I live in an air-conditioned mobile home.
There are no return ducts.
Air is returned to the furnace in the utility room.
Some rooms are quite cooler than others,
so I've closed the outlets in those rooms.
Friends tell me that if you close the outlet ducts,
theres a chance of freezing up the cooler coils.
Any rule-of-thumb for measuring/avoiding this ?
I could never understand this, when you close off unused rooms aren't you
lessening the load on the system over all? In heating and air-conditioning?
Or is it worse for one verses the other??
You unblance the air flow that was designed into the ductwork.
Now, that said, mobile home units are different animals.
What the OP needs to do, since the air handler that is in the unit is made
to operate on a higher static, is to start with the ducts closest to the air
handler, and almost close them, not fully, but almost. As he gets farther
from the unit, (air handler) the ducts should be progressivly open till the
registers at the farthest end, are open all the way. Air, being fluid, goes
for the path of least resistance, and this will insure max air flow to the
farther ends of the home, while still allowing for cooling and heating to
Yes, you are, but the systems are designed to run at a certain capacity. If
the capacity is not used, they will cycle more frequently. Is that bad?
Depends. Compressors are often rated at X starts per hour.
You have to understand about load on the system. With few exceptions of
some variable machines, the heater or AC compressor is either off, or it is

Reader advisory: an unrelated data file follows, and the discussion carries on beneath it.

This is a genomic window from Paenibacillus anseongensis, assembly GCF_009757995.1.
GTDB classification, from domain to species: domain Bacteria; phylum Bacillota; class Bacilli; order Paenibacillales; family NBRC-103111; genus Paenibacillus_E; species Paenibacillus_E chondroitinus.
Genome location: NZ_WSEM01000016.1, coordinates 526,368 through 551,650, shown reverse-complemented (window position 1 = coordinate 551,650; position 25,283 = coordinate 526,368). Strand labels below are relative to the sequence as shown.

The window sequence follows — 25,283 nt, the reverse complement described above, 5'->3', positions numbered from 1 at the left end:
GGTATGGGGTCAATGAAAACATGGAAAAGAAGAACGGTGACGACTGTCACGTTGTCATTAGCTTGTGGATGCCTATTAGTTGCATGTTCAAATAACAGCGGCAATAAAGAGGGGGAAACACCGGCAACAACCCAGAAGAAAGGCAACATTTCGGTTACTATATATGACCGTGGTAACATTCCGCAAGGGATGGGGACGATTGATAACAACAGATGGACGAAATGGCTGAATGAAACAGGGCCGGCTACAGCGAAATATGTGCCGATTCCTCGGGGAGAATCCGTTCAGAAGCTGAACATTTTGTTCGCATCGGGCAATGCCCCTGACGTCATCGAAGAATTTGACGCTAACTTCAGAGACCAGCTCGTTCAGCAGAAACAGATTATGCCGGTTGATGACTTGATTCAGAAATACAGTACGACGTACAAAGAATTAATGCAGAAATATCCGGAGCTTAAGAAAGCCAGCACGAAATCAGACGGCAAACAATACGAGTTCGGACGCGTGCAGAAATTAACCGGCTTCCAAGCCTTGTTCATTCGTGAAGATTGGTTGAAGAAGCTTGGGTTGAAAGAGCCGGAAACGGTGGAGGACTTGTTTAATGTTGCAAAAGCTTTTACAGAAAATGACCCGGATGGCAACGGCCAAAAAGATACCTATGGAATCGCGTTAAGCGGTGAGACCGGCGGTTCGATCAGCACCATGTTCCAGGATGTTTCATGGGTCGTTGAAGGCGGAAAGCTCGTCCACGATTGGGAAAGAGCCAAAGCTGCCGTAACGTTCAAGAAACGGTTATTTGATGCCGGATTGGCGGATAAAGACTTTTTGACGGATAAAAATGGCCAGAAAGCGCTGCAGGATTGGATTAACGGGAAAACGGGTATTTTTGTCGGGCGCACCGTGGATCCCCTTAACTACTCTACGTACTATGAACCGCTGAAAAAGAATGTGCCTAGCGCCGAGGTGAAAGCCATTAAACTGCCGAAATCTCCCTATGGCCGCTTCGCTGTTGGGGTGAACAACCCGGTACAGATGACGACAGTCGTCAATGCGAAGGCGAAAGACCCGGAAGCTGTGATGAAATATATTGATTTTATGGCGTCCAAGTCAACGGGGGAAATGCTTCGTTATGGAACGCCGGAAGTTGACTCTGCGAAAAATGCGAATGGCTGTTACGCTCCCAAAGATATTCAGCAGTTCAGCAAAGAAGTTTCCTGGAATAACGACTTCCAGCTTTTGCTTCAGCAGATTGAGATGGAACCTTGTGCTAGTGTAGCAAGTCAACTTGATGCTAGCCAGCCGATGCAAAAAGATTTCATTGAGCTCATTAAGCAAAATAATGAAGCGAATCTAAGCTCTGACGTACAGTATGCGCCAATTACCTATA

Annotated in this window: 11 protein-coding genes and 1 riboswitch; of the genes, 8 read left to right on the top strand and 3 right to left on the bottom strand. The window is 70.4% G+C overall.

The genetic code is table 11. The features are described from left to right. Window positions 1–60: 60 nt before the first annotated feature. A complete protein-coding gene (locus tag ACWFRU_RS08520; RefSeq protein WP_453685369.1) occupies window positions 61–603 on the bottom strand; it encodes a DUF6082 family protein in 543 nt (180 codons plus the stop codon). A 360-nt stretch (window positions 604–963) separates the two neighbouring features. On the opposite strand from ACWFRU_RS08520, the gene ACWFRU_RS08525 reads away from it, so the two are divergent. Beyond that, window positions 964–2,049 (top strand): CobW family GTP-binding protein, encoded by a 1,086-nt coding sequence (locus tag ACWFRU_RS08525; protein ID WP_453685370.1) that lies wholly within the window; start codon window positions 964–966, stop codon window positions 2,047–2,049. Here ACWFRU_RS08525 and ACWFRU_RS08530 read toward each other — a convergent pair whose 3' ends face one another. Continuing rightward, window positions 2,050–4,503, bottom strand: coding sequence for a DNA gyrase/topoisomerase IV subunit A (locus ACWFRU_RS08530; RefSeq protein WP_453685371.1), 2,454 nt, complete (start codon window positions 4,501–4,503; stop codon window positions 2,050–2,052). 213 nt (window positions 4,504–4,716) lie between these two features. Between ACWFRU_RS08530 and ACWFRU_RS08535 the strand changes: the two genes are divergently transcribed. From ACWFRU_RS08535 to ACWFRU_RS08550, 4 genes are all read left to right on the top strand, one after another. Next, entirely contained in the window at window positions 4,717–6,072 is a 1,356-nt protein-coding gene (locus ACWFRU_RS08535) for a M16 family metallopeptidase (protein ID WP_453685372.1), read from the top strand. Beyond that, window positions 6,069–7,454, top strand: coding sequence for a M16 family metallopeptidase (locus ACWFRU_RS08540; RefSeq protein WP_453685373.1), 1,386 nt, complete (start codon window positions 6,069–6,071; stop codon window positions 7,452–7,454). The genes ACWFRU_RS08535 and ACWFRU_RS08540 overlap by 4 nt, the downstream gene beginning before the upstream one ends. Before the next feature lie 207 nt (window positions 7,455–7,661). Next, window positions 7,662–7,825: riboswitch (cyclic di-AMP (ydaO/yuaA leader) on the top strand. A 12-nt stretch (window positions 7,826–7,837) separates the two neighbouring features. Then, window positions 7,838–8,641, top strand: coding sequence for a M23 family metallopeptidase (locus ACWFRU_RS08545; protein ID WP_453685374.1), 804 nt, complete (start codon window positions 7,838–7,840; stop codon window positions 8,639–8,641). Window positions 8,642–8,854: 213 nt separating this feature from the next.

on. The thermostat is a switch that turns it off or turns it on. There are
those people that when chilly will turn the thermostat up higher thinking it
will heat faster. No, it won't. When you turn on a light in a room, it is
on. Pushing the switch harder does not make it brighter. Same with a
heating and cooling systems. Burner on is putting out full capacity.
Shutting down dampers will change the air flow and static pressure on the
blower. If it has a lot of resistance, it can actually work harder trying
to overcome the blocked vents as it would just blowing and circulating the
air. Just like blowing through a straw, bigger is easier.
Not as a general rule, since many systems are staged.
Doesn't work that way. The blower will unload with greater static.
Just like blowing through a straw, bigger is easier.
Lower resistance with a constant applied force means more work, not less.
HomeOwnersHub.com is a website for homeowners and building and maintenance pros. It is not affiliated with any of the manufacturers or service providers discussed here.
All logos and trade names are the property of their respective owners.